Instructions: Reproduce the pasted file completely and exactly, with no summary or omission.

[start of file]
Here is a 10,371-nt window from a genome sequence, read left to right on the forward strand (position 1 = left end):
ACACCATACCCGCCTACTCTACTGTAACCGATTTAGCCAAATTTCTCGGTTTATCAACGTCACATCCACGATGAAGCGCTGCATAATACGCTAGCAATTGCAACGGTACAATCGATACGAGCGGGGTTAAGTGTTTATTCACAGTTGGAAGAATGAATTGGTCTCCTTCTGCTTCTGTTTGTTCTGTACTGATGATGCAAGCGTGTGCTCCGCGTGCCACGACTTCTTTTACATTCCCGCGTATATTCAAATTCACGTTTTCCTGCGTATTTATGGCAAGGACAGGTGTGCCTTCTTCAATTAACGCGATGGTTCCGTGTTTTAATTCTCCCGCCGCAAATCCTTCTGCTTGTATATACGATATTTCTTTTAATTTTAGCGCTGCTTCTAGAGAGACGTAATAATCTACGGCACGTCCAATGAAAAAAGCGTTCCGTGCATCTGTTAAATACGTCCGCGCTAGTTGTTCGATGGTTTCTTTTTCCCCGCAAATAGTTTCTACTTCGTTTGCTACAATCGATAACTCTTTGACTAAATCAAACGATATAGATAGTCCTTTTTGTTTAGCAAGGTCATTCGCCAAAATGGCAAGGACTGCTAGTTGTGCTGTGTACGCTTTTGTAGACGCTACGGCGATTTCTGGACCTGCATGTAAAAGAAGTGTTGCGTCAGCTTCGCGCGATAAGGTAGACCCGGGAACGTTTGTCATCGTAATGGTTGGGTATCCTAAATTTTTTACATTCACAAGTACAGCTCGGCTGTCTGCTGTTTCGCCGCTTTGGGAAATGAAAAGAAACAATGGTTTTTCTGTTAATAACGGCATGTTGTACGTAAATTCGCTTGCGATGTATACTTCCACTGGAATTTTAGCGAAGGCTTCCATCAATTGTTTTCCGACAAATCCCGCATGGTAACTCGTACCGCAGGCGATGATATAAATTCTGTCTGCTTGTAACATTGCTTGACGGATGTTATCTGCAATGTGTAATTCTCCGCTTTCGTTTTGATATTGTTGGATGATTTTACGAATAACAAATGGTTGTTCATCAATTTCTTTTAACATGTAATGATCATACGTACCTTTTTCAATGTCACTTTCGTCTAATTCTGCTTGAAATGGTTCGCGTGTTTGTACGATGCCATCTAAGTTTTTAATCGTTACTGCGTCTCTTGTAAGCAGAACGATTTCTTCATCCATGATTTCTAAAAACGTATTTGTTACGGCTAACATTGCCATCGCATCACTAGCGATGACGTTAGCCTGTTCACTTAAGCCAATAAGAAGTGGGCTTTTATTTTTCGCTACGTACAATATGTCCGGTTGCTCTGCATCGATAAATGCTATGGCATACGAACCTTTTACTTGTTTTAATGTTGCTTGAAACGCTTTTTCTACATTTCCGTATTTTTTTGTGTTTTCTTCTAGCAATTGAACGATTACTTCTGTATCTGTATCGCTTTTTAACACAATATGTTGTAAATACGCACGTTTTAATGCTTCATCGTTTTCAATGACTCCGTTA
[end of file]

Here is a 10,371-nt window from a genome sequence, read left to right on the forward strand (position 1 = left end):
ACACCATACCCGCCTACTCTACTGTAACCGATTTAGCCAAATTTCTCGGTTTATCAACGTCACATCCACGATGAAGCGCTGCATAATACGCTAGCAATTGCAACGGTACAATCGATACGAGCGGGGTTAAGTGTTTATTCACAGTTGGAAGAATGAATTGGTCTCCTTCTGCTTCTGTTTGTTCTGTACTGATGATGCAAGCGTGTGCTCCGCGTGCCACGACTTCTTTTACATTCCCGCGTATATTCAAATTCACGTTTTCCTGCGTATTTATGGCAAGGACAGGTGTGCCTTCTTCAATTAACGCGATGGTTCCGTGTTTTAATTCTCCCGCCGCAAATCCTTCTGCTTGTATATACGATATTTCTTTTAATTTTAGCGCTGCTTCTAGAGAGACGTAATAATCTACGGCACGTCCAATGAAAAAAGCGTTCCGTGCATCTGTTAAATACGTCCGCGCTAGTTGTTCGATGGTTTCTTTTTCCCCGCAAATAGTTTCTACTTCGTTTGCTACAATCGATAACTCTTTGACTAAATCAAACGATATAGATAGTCCTTTTTGTTTAGCAAGGTCATTCGCCAAAATGGCAAGGACTGCTAGTTGTGCTGTGTACGCTTTTGTAGACGCTACGGCGATTTCTGGACCTGCATGTAAAAGAAGTGTTGCGTCAGCTTCGCGCGATAAGGTAGACCCGGGAACGTTTGTCATCGTAATGGTTGGGTATCCTAAATTTTTTACATTCACAAGTACAGCTCGGCTGTCTGCTGTTTCGCCGCTTTGGGAAATGAAAAGAAACAATGGTTTTTCTGTTAATAACGGCATGTTGTACGTAAATTCGCTTGCGATGTATACTTCCACTGGAATTTTAGCGAAGGCTTCCATCAATTGTTTTCCGACAAATCCCGCATGGTAACTCGTACCGCAGGCGATGATATAAATTCTGTCTGCTTGTAACATTGCTTGACGGATGTTATCTGCAATGTGTAATTCTCCGCTTTCGTTTTGATATTGTTGGATGATTTTACGAATAACAAATGGTTGTTCATCAATTTCTTTTAACATGTAATGATCATACGTACCTTTTTCAATGTCACTTTCGTCTAATTCTGCTTGAAATGGTTCGCGTGTTTGTACGATGCCATCTAAGTTTTTAATCGTTACTGCGTCTCTTGTAAGCAGAACGATTTCTTCATCCATGATTTCTAAAAACGTATTTGTTACGGCTAACATTGCCATCGCATCACTAGCGATGACGTTAGCCTGTTCACTTAAGCCAATAAGAAGTGGGCTTTTATTTTTCGCTACGTACAATATGTCCGGTTGCTCTGCATCGATAAATGCTATGGCATACGAACCTTTTACTTGTTTTAATGTTGCTTGAAACGCTTTTTCTACATTTCCGTATTTTTTTGTGTTTTCTTCTAGCAATTGAACGATTACTTCTGTATCTGTATCGCTTTTTAACACAATATGTTGTAAATACGCACGTTTTAATGCTTCATCGTTTTCAATGACTCCGTTA